UIC’s Botanical Grove Development Continues to Roll With Tower Grove Mews

UIC Botanical Grove - St. Louis, MO
{Tower Grove Mews rendering – looking west from Tower Grove Avenue}

UIC’s (Urban Improvement Company) Botanical Grove project continues to roll. Financing has been secured for another phase of development. The Tower Grove Mews mixed-use project will continue the work of repurposing unlikely buildings with the renovation of nine buildings in three clumps comprising a challenging and not quite attractive urban hodgepodge of 17,000 square feet. The former carriage house, the most attractive of the bunch, is planned to become a taco bar. A children’s clothing maker will occupy a portion of the building facing Tower Grove Avenue, and the existing printer will remain. The rear buildings will become 11 apartments and the new office of UIC. Additional details regarding commercial tenants will be announced when finalized.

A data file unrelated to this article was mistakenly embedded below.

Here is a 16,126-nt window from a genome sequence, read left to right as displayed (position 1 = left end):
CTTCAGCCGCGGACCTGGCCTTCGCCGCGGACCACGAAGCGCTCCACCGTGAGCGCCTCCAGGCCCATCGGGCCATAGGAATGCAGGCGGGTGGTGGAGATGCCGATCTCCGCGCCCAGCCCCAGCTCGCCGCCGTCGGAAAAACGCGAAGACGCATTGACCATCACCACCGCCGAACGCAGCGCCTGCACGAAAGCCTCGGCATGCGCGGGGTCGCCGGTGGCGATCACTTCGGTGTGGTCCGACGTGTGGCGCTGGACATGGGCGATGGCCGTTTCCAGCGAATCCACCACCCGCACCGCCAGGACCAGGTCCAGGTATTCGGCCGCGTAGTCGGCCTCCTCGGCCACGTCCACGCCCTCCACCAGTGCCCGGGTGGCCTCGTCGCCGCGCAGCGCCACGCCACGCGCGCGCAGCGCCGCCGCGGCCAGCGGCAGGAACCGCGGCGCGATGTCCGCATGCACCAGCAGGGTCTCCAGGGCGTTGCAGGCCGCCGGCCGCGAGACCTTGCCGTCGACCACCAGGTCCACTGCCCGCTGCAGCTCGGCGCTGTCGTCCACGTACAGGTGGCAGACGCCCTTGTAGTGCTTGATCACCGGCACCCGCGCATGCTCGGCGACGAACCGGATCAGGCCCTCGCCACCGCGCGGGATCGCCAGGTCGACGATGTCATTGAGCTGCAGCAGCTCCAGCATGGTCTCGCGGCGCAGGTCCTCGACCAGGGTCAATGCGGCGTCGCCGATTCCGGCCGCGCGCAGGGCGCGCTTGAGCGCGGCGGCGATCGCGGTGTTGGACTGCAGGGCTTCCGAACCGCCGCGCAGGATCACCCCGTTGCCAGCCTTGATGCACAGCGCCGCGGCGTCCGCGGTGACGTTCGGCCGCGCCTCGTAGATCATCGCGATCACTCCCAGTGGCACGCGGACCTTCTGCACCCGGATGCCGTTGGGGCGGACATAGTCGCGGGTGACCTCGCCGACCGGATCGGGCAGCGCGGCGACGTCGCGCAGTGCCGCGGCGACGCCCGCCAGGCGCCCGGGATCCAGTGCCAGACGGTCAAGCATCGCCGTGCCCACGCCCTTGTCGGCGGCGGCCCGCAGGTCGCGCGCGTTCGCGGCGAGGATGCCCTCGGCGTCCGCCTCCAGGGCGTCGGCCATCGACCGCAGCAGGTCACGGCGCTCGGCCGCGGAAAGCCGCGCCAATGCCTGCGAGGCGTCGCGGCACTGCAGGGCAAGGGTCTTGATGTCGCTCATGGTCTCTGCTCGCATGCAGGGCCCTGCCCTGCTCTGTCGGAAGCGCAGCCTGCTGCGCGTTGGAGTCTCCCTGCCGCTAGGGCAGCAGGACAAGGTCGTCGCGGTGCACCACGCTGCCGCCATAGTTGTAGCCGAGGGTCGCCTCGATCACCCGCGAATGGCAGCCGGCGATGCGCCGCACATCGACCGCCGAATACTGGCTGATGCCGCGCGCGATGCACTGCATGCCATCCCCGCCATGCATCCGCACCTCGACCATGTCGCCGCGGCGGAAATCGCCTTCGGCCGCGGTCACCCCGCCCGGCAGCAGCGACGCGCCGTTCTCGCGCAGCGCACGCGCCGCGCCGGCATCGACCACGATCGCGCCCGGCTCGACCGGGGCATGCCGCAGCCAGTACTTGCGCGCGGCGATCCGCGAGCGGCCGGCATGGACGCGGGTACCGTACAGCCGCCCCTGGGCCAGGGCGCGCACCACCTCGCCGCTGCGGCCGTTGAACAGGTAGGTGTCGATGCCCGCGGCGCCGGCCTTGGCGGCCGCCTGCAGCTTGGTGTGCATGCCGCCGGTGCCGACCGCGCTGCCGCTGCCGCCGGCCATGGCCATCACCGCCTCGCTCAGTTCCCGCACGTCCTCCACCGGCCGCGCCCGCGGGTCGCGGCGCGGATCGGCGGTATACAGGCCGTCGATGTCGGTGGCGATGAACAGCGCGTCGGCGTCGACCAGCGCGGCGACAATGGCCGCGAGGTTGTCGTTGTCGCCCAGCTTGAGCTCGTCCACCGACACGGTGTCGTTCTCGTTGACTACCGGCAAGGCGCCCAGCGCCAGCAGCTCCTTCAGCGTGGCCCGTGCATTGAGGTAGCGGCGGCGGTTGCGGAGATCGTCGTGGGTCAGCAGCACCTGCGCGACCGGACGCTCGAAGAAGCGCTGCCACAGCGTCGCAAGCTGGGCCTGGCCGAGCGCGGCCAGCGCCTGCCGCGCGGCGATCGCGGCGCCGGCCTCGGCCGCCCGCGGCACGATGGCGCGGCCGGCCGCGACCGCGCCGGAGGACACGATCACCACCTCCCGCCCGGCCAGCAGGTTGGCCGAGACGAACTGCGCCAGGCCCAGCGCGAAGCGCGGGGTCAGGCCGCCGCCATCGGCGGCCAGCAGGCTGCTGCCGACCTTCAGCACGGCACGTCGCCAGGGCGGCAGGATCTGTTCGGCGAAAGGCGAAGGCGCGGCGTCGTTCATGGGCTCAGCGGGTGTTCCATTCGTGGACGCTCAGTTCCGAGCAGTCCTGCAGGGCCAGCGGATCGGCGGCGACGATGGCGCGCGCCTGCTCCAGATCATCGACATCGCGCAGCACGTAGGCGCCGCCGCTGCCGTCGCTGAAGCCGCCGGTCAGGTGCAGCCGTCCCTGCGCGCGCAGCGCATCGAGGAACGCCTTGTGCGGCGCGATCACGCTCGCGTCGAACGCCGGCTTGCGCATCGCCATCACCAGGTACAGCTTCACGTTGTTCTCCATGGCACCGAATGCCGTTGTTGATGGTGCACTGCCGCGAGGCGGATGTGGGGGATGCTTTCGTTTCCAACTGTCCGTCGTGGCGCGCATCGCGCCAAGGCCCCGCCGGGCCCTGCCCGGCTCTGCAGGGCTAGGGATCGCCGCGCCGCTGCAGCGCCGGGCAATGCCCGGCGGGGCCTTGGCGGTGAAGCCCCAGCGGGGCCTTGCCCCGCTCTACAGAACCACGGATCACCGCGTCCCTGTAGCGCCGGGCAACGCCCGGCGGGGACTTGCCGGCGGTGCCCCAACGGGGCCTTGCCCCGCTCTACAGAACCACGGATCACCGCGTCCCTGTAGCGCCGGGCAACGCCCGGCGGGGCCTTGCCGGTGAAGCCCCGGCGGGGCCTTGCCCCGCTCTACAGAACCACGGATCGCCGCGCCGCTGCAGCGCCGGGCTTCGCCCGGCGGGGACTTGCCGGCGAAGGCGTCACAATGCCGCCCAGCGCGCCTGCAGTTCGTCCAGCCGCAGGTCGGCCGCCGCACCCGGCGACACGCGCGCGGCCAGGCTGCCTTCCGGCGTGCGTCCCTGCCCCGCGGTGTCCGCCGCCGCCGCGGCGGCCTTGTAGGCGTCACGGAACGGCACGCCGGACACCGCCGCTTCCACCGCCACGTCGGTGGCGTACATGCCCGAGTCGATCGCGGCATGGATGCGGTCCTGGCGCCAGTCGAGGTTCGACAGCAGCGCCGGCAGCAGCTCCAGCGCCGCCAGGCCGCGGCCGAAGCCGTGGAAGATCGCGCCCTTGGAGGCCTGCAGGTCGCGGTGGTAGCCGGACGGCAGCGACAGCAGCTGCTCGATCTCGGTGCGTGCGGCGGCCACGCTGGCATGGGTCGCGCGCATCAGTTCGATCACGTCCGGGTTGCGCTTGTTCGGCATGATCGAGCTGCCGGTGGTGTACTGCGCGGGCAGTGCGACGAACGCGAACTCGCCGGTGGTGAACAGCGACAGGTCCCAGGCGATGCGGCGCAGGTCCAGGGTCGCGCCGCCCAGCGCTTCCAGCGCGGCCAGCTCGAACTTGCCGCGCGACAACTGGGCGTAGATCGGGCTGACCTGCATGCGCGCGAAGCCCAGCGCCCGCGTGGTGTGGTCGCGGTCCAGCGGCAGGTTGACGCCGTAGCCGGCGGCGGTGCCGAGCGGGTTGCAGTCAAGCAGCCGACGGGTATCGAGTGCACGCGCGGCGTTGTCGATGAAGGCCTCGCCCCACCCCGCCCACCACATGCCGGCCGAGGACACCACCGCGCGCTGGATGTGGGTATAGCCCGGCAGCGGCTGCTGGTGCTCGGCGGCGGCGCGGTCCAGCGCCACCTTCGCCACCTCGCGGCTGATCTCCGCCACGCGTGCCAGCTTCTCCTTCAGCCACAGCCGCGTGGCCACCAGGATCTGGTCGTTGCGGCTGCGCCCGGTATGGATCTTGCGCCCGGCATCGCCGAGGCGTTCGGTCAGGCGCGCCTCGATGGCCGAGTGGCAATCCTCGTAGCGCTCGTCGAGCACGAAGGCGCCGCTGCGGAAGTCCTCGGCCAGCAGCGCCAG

Back in 2010, the UIC proposal appeared to us to be the anti-Botanical Heights (in a good way). In 2011, the project broke ground and announced a new home for City Garden Montessori. Then Olio, then Elaia, then Chouquette opened. In the meantime, sales of new construction and historic rehab residential has been steady. The 4200 block of McRee, the center of development to-date, has just one lot and three renovated homes remaining for sale. As a result, UIC has begun an “East Phase” centered at Blaine and Klemm. Two corner lots already have contracts. For anyone familiar with this area prior to even 2010, the investment occurring is as stunning as it was unlikely.

UIC Botanical Grove - St. Louis, MO
{Tower Grove Mews project outlined}

UIC Botanical Grove - St. Louis, MO
{Tower Grove Mews siteplan}

UIC Botanical Grove - St. Louis, MO
{the carriage house today}

And there’s more around the corner from UIC. The group that put together the Vandegrove vision, sees opportunity everywhere. Projects beyond the tightly focused geographic area of their existing work may get rolling soon. Beyond the basics of development, these projects matter as proof that a market exists for urban projects presented with a coherent vision and plan. This, in fact, is likely how St. Louis will be rebuilt in the coming decades. There’s enormous value in the in-between places in the city and stitching together places like the burgeoning medical center and The Grove with Shaw and the Missouri Botanical Garden may begin to create a more livable city.

elaia-and-olio
{Elaia (left) and Olio (right) show off UIC’s ability to re-imagine buildings that St. Louis often choosing to demo}